Gollywompas commented
          Editing a comment
          USCP would absoutley help, but I also wouldn't hold off on applying for the FBI, apply for both as soon as you can. Do good in school, if you have less than stellar grades, work hard to bring them up, be a good student, maybe join an honor society and look for a "Recent Graduate" announcement from the FBI.. you can usually apply to those 6 months from graduation and up to 2 years after graduation. The FBI is one of those agencies that looks fotr all types of people, they get plenty of Law Enforcment and Military applicants, I'm sure they dont see to many people with a background/ education in Construction Science; that may appeal to them, you won't know unless you give it a shot. Pursue as many LE jobs as you can but always shoot for the one you want.

        • hopefulfed36
          hopefulfed36 commented
          Editing a comment
          Thanks for the response Gollywompas . I was under the impression that you need 3 years of professional work experience before applying to the FBI. Maybe this is just for the agent position. Are you referring to other positions within the FBI? If so, what are those positions like and what are the chances are moving into an agent position down the road?

        • Gollywompas
          Gollywompas commented
          Editing a comment
          hopefulfed36 many people start their FBI careers as uniformed FBI Police officers or as Surveillance professionals, and transition to FBI SA's after three years. You wont get any special treatment when it comes to applying to be an SA, but you will probably know the agency better than anyone else applying and hopefully have your $hit together.
          Last edited by Gollywompas; 04-03-2019, 10:23 AM. Reason: Grammer

        • hopefulfed36
          hopefulfed36 commented
          Editing a comment
          It's great to here that some people make the transition over to SA after 3 years. I have been looking at some of the positions the FBI offers through the collegiate hiring initiative and I think these would be positions I would enjoy before applying to an agent position. Thanks again for the help Gollywompas

      • #19
        Originally posted by UT_Newbie View Post
        Hello,
        I have a few questions about the FBI special agent hiring qualifications, and I was hoping that some of you might have the answers, or could at least point me to someone who does.

        On the fbijobs dot gov website, it states that you must obtain a 4 year degree. (I have a bachelor’s degree in criminal justice with a minor in homeland security). It also states that you must have at least 3 years of professional work experience. (The work experience must be relevant to your area of expertise, i.e., you cannot work as a landscaper if you have a law degree etc.). I have a solid work history, but nothing directly related to criminal justice, or homeland security.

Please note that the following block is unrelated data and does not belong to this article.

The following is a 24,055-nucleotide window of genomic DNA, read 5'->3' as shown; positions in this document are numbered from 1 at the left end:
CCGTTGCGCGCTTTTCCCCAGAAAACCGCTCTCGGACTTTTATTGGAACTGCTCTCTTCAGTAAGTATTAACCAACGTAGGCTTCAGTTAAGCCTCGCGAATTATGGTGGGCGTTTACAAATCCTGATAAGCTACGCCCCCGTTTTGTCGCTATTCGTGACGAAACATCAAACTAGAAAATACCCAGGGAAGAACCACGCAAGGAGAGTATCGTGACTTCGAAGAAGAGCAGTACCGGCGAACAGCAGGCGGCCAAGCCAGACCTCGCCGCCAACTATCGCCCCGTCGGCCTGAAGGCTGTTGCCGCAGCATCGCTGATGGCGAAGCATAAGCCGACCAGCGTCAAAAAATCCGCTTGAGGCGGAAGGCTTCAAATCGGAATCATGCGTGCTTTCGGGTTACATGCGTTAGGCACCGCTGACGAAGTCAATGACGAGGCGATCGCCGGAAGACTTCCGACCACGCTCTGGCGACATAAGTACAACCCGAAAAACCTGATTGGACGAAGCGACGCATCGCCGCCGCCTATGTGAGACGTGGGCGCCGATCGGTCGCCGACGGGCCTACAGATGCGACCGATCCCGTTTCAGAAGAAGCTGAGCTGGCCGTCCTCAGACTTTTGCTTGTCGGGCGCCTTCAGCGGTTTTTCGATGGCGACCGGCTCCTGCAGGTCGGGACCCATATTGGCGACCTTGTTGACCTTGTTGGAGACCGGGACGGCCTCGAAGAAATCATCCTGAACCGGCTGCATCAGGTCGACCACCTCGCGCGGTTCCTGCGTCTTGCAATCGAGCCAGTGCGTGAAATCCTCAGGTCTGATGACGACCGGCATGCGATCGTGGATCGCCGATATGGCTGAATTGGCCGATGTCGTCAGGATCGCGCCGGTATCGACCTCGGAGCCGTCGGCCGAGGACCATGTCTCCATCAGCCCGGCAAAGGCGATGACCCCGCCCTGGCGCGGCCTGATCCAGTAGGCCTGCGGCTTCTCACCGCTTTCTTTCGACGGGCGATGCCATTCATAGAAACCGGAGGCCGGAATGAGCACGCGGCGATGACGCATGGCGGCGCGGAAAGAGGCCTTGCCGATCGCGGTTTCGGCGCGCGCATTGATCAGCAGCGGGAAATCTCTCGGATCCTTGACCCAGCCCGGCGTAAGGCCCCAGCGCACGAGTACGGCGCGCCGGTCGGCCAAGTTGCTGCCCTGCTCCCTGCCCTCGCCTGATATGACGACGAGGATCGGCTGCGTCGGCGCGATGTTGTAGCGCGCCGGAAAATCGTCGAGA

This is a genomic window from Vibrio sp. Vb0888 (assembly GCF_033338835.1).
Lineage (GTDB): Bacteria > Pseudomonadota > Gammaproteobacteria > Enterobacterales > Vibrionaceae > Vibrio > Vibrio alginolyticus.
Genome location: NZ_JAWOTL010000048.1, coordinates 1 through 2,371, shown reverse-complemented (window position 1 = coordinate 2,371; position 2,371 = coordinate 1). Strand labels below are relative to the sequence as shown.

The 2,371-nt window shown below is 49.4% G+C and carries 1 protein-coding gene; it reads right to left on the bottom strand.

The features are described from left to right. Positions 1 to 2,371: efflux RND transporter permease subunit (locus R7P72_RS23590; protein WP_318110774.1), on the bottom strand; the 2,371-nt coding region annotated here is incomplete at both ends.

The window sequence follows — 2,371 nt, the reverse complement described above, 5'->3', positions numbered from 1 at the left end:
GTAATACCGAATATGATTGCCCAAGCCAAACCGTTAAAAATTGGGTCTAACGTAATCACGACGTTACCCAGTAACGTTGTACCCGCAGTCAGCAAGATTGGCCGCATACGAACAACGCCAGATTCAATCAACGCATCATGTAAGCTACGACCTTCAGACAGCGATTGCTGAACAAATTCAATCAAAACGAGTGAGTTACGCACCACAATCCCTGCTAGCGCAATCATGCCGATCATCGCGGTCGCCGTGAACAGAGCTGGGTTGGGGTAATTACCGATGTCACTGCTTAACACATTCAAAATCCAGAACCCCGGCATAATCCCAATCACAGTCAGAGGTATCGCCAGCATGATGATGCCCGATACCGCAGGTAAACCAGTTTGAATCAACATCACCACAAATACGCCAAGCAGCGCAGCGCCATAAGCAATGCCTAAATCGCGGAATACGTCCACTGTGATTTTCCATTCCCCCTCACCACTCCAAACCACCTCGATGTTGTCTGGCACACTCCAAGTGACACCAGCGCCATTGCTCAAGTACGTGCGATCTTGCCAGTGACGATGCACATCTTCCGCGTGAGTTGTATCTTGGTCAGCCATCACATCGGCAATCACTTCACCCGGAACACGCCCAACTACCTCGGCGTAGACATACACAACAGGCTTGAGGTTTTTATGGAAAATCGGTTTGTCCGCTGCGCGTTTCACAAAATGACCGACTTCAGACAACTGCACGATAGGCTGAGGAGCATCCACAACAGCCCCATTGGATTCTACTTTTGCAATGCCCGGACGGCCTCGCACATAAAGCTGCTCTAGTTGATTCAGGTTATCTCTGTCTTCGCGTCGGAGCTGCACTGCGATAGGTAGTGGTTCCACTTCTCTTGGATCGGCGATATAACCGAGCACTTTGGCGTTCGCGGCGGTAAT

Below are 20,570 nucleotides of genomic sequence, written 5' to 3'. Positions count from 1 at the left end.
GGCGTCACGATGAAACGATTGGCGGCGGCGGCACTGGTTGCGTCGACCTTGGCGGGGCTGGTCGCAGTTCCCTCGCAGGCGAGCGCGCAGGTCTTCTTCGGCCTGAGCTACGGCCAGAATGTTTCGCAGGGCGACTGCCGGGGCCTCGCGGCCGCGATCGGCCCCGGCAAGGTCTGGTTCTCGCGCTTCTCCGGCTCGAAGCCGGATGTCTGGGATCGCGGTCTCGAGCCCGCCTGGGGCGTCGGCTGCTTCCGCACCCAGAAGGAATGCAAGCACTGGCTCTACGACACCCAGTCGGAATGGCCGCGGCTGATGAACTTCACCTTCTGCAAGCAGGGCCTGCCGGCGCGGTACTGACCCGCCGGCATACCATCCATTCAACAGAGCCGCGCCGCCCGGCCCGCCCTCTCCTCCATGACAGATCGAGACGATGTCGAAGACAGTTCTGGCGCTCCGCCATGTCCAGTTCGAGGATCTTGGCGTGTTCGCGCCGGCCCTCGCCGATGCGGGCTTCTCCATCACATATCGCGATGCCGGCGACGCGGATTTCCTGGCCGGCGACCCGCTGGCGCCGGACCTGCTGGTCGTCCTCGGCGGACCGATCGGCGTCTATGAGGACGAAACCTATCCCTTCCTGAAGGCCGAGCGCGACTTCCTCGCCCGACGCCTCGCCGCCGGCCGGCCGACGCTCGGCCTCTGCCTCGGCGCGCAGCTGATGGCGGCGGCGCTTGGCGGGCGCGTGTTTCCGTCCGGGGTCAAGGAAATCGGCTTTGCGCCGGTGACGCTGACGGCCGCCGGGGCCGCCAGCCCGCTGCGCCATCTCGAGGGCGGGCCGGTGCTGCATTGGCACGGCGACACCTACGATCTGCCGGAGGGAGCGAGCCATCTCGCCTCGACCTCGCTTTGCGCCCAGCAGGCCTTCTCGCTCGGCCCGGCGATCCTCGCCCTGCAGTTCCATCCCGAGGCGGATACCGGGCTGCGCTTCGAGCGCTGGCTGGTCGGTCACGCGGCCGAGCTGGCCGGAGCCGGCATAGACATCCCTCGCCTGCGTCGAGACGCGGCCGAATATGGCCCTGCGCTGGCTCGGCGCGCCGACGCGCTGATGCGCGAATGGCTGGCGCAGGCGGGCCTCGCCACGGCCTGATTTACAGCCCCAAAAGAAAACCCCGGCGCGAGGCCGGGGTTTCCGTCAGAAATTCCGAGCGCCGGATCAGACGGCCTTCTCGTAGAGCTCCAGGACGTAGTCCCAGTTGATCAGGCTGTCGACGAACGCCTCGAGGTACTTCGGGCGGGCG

I am in the position now where I can look for employment that would help me become more highly qualified for when I am able to apply for the SA position, but do not “need” a new job ASAP.
        I would be using the critical skill options of Military experience, and would like to use law enforcement or other investigative experience also. I have applied to two different jobs, and have been offered a position for both of them (crazy I know…). Both are local, and pay is not an issue, I now have to choose...

        Which of these two positions would best fit in the "law enforcement or other investigative experience" critical skill area, and also count towards my "at least three years of professional work experience".

        A Transportation Security Inspector-(aviation) for the TSA
        Or
        A Police officer in the Veterans Affairs Hospital?

        Obviously the TSI position is not law enforcement, and the VA Police is, BUT it states in the duties section of the TSI position that I would be “Conducting regulatory inspections/investigations and supports criminal investigations related to alleged or suspected security violations.” That might make it fit into the “Other investigative experience” part of the critical skill right?
        What are your thoughts?
        Which one should I choose?
        Or should I turn both down and wait for something that would fit better?
        I am turning 30 this year, and have no federal law enforcement experience, so I have a couple years to get in, but not long…

        Thanks in advance for any helpful info.
        Every now and then the bureau will post announcements targeting specifically mil or law enforcement. Keep an eye out for one of those mil announcements.

        Comment